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EDITORIAL
Year : 2012  |  Volume : 2  |  Issue : 2  |  Page : 79

Medicinal properties of frankincense


Department of Crop Sciences, College of Agricultural and Marine Sciences, Sultan Qaboos University, P.O. Box-34, Al-Khod 123, Oman

Date of Web Publication9-May-2012

Correspondence Address:
Akhtar J Khan
Department of Crop Sciences, College of Agricultural and Marine Sciences, Sultan Qaboos University, P.O. Box-34, Al-Khod 123
Oman
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Source of Support: None, Conflict of Interest: None


DOI: 10.4103/2231-0738.95925

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How to cite this article:
Khan AJ. Medicinal properties of frankincense. Int J Nutr Pharmacol Neurol Dis 2012;2:79

How to cite this URL:
Khan AJ. Medicinal properties of frankincense. Int J Nutr Pharmacol Neurol Dis [serial online] 2012 [cited 2017 Nov 18];2:79. Available from: http://www.ijnpnd.com/text.asp?2012/2/2/79/95925

Frankincense, also called olibanum (Arabic: luban) is an aromatic resin obtained from trees of the genus Boswellia, particularly Boswellia sacra, B. carteri, B. thurifera, B. frereana, and B. bhaw-dajiana of the family Burseraceae. It is used in incense and perfumes. The lost city of Ubar, sometimes identified with Irem in what is now the town of Shisr in Oman, is believed to have been a center of the frankincense trade along the recently rediscovered 'Incense Road' in Dhofar — southern region of Oman. Dhofar produces the highest grade of frankincense from B. sacra, known as Hojari.

Frankincense is used in perfumery, aromatherapy, and religious rites. Frankincense essential oil is obtained by steam distillation of the dry resin. It has bitter, strong-smelling, antiseptic, expectorant, and decongestant properties. The chemical composition of frankincense includes acid resins, gum, 3-acetyl-beta-boswellic acid, alpha-boswellic acid, 4-O-methyl-glucuronic acid, incensole acetate, terpines, α-pinene, phellandrene, and pentacyclic triterpenoids.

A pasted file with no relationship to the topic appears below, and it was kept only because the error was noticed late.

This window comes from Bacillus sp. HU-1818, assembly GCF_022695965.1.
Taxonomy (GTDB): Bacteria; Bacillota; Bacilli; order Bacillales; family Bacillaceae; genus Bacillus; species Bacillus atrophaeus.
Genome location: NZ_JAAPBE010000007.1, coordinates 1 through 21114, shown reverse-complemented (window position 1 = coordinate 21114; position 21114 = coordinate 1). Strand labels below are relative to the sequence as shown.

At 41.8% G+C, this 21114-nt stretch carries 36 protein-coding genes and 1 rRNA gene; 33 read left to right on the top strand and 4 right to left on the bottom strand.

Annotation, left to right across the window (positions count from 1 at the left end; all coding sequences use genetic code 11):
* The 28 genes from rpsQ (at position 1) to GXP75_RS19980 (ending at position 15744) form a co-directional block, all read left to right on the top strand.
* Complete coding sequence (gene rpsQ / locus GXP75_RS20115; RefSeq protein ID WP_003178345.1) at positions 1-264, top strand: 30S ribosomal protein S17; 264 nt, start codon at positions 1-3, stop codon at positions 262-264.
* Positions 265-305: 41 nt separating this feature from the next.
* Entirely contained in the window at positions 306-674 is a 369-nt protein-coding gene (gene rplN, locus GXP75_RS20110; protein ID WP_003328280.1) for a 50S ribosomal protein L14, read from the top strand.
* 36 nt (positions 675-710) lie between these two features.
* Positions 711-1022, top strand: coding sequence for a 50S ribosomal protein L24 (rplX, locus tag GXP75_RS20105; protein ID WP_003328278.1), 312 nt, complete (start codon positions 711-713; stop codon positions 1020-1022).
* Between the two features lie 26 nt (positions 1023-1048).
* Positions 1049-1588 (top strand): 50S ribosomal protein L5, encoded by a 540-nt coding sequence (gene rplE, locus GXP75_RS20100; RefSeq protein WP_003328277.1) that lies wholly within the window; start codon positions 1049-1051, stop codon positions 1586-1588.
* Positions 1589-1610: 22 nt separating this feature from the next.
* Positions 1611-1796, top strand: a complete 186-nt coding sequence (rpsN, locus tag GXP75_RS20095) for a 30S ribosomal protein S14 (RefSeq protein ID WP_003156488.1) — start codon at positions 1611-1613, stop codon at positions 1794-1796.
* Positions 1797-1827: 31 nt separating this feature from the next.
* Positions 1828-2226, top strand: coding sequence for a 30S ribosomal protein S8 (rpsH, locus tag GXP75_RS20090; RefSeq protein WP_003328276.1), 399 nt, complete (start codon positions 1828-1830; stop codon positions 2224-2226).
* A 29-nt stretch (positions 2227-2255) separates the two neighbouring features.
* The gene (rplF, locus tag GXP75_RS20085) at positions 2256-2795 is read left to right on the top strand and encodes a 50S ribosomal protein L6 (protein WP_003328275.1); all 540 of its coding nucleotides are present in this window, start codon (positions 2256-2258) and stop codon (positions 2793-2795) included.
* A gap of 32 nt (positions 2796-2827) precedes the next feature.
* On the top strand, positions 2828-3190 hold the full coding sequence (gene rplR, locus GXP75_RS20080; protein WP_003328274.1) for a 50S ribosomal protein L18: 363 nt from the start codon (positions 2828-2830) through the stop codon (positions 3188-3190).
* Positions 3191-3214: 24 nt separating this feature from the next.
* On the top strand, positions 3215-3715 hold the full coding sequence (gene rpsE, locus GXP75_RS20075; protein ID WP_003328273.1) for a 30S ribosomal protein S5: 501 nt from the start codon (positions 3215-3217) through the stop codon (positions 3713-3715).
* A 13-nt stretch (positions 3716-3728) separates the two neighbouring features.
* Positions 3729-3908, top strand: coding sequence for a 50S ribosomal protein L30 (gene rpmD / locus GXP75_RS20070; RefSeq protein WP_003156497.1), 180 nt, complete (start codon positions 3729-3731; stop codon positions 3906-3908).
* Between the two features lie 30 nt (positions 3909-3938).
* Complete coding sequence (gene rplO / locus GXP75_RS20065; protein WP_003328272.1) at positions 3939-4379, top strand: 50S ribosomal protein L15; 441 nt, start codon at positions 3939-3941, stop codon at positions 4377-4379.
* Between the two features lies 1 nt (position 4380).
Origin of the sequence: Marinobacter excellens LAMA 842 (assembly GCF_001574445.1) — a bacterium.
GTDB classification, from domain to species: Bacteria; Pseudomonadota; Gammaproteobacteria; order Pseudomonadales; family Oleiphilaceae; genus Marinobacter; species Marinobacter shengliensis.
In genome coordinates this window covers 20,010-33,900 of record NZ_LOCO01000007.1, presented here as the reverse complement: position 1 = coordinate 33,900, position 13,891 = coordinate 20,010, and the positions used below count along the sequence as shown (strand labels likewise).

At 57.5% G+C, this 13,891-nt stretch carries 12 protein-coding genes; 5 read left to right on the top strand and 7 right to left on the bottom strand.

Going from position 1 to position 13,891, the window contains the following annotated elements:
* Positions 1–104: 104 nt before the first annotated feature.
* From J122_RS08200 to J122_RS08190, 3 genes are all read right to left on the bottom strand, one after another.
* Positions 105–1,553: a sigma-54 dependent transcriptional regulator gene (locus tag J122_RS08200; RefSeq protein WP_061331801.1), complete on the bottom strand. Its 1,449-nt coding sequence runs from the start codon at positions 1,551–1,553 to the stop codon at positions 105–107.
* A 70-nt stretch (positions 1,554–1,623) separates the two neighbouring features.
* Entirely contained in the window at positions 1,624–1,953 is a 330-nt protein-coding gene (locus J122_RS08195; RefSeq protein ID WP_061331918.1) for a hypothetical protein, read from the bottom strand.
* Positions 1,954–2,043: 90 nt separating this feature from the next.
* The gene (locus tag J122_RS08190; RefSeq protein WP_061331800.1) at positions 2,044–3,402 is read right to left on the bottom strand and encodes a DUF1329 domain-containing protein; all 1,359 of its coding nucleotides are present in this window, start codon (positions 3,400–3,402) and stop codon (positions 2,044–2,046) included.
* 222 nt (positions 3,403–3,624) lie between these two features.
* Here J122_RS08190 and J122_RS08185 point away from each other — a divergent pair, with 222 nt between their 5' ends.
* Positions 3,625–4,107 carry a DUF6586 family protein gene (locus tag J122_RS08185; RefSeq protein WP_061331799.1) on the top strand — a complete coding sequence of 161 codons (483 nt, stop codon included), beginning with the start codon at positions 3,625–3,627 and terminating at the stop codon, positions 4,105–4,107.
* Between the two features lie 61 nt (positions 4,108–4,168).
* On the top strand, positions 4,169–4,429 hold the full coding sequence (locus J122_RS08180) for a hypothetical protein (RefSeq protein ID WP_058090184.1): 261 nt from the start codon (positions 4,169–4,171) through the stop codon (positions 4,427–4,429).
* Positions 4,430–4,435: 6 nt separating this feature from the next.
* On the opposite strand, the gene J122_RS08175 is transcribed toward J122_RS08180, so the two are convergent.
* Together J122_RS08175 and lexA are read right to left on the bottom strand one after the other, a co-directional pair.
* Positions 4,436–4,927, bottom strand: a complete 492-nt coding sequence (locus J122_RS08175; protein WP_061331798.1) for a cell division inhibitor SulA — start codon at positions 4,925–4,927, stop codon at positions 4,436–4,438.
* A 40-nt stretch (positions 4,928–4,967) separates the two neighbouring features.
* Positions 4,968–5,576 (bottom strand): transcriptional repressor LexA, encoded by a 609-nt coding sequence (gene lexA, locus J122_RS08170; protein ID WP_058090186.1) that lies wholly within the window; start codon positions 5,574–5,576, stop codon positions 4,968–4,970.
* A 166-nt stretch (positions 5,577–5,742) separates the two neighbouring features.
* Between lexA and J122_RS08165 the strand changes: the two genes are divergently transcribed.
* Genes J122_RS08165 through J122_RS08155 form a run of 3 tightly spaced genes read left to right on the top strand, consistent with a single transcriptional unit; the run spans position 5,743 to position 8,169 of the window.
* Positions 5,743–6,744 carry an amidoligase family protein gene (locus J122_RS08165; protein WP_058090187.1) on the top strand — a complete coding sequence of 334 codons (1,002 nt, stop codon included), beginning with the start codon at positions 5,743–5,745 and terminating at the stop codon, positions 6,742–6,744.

Frankincense resin is edible and often used as traditional medicine in many Asian countries to cure bronchial and urinary infections. In China it is used to relieve menstrual pain, gum, mouth, and throat complaints, and also as a rejuvenating medicine in India. The essential oil of frankincense contains monoterpines, sequiterpines, monoterpinoles, sequiterpinols, and ketones. Boswellic acid has been found to have anti-proliferative effects on various tumor cell lines, melanoma, glioblastomas, and liver cancer in vitro, based on apoptosis. Frankincense oil has been found to distinguish cancerous cells from normal bladder cells and suppress cancer cell viability. However, frankincense smoke produces a psychoactive substance, trahydrocannabinole, which helps to expand consciousness. It helps in clearing the lungs and other mucus-related problems, lightens heavy periods in females, and eases postnatal depressions. It helps in healing wounds, sores, ulcers, carbuncles, hemorrhoids, and inflammations. The essential oil of the frankincense possesses antiseptic, astringent, carminative, digestive, diuretic, sedative, uterine, and vulnerary therapeutic properties. In Ayurvedic medicine Indian frankincense (B. serrata), commonly referred to as 'dhoop,' has been used for hundreds of years, for treating arthritis, healing wounds, strengthening the female hormone system, and purifying the atmosphere from undesirable germs.



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[Pubmed] | [DOI]



 

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